Write Pythonic Code Like a Seasoned Developer Transcripts
Chapter: Foundational Concepts
Lecture: Care enough to send an exit code

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0:01 The next Pythonic tip I want to cover
0:02 is about sending an exit code to indicate
0:05 whether your application succeeded or failed.
0:09 Let's have a look, so here I have a little utility app,
0:11 meant to run on Windows and its job is to format the main drive C:
0:15 and of course you don't want to just do that,
0:18 just because the app was run, the script was run,
0:21 you'd like a little confirmation, so here we ask the user
0:23 "are you sure you want to format your main hard drive?"
0:25 "Yes" or "no", you can see the default is "no"
0:28 but if for some reason they type in "yes",
0:31 and they come down here, we are going to simulate a little work,
0:34 we are not actually going to format anyone's hard drive,
0:37 and then we'll say "format completed".
0:39 So let's run this.
0:41 "Are you sure you want to format drive C?" Let's say "no", format canceled,
0:46 now notice, exit code zero.
0:49 Let's come down here and say "yes", I would love to format drive C,
0:53 so we do a little bit of work, you can't format it immediately, it's hard job here,
0:58 and then boom, formatted successfully, enjoy the new hard drive space.
1:01 Now, we also got code zero,
1:04 if I was trying to run this as a subprocess,
1:06 or I was trying to orchestrate this by chaining it together,
1:09 there is no way for me to know as a user of this script
1:13 whether or not the user canceled or they actually formatted the hard drive.
1:17 We can easily come up here before a return, we don't technically need to return,
1:22 because this is going to actually stop executing immediately;
1:26 anyway, I can go over here and I can import "sys",
1:29 now I was already importing "sys" so that I could use this little flush command
1:32 that normally I wouldn't have been there,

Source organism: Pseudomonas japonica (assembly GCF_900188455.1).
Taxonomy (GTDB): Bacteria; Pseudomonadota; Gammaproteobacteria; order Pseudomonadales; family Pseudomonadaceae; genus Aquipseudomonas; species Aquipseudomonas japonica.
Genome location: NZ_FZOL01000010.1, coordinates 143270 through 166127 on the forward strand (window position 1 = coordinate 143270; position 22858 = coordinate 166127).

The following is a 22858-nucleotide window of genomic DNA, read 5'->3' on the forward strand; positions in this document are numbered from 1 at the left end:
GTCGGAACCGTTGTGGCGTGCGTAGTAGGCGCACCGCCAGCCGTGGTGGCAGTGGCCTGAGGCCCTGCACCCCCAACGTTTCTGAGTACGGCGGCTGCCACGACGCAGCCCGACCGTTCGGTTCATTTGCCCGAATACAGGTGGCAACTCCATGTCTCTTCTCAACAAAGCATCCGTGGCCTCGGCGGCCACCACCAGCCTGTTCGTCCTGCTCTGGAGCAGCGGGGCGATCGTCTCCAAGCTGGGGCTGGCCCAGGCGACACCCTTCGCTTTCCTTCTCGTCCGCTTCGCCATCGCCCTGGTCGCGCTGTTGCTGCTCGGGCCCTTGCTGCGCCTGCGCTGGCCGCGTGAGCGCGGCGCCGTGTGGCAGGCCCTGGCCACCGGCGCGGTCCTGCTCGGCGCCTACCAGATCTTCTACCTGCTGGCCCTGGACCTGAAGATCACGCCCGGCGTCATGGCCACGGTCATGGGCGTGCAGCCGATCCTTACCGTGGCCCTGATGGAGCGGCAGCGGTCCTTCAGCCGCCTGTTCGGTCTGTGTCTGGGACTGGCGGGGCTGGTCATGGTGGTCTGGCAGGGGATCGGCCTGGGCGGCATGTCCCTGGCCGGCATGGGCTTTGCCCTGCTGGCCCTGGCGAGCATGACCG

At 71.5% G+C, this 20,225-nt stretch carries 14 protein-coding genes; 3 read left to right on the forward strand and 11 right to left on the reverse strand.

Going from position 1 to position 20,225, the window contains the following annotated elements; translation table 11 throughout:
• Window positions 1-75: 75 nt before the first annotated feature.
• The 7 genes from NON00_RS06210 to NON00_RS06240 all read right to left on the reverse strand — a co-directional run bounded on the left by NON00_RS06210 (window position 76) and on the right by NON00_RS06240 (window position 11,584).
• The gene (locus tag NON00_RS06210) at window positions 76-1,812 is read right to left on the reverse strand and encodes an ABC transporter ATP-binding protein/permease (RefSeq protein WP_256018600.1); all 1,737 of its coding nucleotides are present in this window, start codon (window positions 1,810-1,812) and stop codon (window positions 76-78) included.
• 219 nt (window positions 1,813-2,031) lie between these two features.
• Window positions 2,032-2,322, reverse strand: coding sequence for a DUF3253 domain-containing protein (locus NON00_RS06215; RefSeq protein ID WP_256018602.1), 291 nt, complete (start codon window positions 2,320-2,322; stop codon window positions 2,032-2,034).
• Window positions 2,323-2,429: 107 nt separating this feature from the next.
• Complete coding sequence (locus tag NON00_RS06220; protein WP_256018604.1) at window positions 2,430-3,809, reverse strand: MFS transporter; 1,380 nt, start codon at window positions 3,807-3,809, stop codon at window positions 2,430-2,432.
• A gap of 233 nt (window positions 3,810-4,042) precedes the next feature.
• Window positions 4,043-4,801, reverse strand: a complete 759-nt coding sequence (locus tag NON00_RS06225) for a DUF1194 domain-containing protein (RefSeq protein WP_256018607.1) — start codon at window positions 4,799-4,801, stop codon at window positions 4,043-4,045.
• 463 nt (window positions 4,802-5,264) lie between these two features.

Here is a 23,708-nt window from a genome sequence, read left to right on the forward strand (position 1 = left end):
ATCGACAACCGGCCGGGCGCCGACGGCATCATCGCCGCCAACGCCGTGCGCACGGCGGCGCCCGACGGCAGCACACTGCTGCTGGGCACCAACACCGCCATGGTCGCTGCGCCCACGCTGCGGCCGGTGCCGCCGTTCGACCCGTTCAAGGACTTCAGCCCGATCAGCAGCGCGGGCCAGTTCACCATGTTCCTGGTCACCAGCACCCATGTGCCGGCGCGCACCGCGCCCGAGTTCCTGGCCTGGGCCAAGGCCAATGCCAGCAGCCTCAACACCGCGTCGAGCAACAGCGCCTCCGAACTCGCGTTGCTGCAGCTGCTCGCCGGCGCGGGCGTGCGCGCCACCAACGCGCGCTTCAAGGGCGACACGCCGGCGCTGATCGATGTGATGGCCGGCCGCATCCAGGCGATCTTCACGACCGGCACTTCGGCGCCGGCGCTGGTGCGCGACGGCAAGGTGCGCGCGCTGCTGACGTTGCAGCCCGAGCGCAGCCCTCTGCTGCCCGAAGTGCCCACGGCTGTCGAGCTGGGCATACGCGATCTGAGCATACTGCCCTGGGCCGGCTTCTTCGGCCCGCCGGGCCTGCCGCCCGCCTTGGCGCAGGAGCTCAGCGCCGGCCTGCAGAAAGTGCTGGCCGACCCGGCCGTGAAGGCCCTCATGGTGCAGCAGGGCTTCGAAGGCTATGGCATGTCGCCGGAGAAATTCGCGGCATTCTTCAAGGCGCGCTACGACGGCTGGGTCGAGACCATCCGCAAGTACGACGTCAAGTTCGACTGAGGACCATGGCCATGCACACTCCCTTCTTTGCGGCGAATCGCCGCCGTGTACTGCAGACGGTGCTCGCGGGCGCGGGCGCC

1:34 so I'll say "sys.exit" and we are going to exit here with let's say 1,
1:39 down here, we can do this, we can say "sys.exit(0)" of course,
1:46 you saw if we don't do anything at all, "exit(0)" is what is going to happen,
1:49 so maybe I'll leave this one off.
1:51 Now, we also know that this is going to throw an exception
1:54 so this "return" is actually unreachable, PyCharm told us that,
1:57 OK so let's try again;
2:00 "are you sure you want to format your main hard drive?"
2:02 No. Exit code 1.
2:05 Do you want to format your hard drive - oh please do, exit code 0.
2:09 Again, canceled, exit code 1, perfect.
2:14 So if there is any chance that your script is going to be called
2:17 by other script or other applications
2:19 you want to make sure that you indicate some kind of exit code
2:22 so that they can use that information to determine
2:25 whether or not they can continue whatever they are doing afterwards,
2:27 whether or not your script succeeded.
2:30 So if we just let our app, our script exit, well it's always code zero,
2:34 but we can use "sys.exit" and give some kind of code,
2:38 typically the convention is if it's non-zero
2:41 there was some kind of either failure or abnormal exit
2:44 whereas zero is "all systems nominal".
2:48 Everything is good.